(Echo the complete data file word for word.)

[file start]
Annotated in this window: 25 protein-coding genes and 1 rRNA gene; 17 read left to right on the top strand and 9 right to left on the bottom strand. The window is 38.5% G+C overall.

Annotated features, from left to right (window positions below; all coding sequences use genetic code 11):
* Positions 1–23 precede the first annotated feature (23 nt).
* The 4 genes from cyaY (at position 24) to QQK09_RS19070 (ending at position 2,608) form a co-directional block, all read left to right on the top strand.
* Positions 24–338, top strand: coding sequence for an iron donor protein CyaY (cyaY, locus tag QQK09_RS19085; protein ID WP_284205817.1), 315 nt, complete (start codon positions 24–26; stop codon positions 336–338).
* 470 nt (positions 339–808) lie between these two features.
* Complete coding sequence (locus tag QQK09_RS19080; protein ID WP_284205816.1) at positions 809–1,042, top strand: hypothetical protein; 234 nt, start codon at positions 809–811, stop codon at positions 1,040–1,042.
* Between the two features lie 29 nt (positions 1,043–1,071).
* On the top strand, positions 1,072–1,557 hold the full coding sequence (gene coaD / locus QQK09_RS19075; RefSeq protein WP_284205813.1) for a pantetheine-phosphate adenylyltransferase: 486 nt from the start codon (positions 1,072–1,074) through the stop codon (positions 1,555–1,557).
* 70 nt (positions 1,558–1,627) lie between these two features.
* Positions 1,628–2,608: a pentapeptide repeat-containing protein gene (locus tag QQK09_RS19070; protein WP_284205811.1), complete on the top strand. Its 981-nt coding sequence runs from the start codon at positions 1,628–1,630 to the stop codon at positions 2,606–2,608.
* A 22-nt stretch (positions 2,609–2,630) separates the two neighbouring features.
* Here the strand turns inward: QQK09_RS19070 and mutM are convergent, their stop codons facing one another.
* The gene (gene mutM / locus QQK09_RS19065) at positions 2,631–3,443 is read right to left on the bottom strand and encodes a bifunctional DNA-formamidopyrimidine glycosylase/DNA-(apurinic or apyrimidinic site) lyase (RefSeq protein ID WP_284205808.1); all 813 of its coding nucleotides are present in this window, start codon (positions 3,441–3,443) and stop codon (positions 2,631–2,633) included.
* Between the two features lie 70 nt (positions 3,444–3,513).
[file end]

Annotated in this window: 25 protein-coding genes and 1 rRNA gene; 17 read left to right on the top strand and 9 right to left on the bottom strand. The window is 38.5% G+C overall.

Annotated features, from left to right (window positions below; all coding sequences use genetic code 11):
* Positions 1–23 precede the first annotated feature (23 nt).
* The 4 genes from cyaY (at position 24) to QQK09_RS19070 (ending at position 2,608) form a co-directional block, all read left to right on the top strand.
* Positions 24–338, top strand: coding sequence for an iron donor protein CyaY (cyaY, locus tag QQK09_RS19085; protein ID WP_284205817.1), 315 nt, complete (start codon positions 24–26; stop codon positions 336–338).
* 470 nt (positions 339–808) lie between these two features.
* Complete coding sequence (locus tag QQK09_RS19080; protein ID WP_284205816.1) at positions 809–1,042, top strand: hypothetical protein; 234 nt, start codon at positions 809–811, stop codon at positions 1,040–1,042.
* Between the two features lie 29 nt (positions 1,043–1,071).
* On the top strand, positions 1,072–1,557 hold the full coding sequence (gene coaD / locus QQK09_RS19075; RefSeq protein WP_284205813.1) for a pantetheine-phosphate adenylyltransferase: 486 nt from the start codon (positions 1,072–1,074) through the stop codon (positions 1,555–1,557).
* 70 nt (positions 1,558–1,627) lie between these two features.
* Positions 1,628–2,608: a pentapeptide repeat-containing protein gene (locus tag QQK09_RS19070; protein WP_284205811.1), complete on the top strand. Its 981-nt coding sequence runs from the start codon at positions 1,628–1,630 to the stop codon at positions 2,606–2,608.
* A 22-nt stretch (positions 2,609–2,630) separates the two neighbouring features.
* Here the strand turns inward: QQK09_RS19070 and mutM are convergent, their stop codons facing one another.
* The gene (gene mutM / locus QQK09_RS19065) at positions 2,631–3,443 is read right to left on the bottom strand and encodes a bifunctional DNA-formamidopyrimidine glycosylase/DNA-(apurinic or apyrimidinic site) lyase (RefSeq protein ID WP_284205808.1); all 813 of its coding nucleotides are present in this window, start codon (positions 3,441–3,443) and stop codon (positions 2,631–2,633) included.
* Between the two features lie 70 nt (positions 3,444–3,513).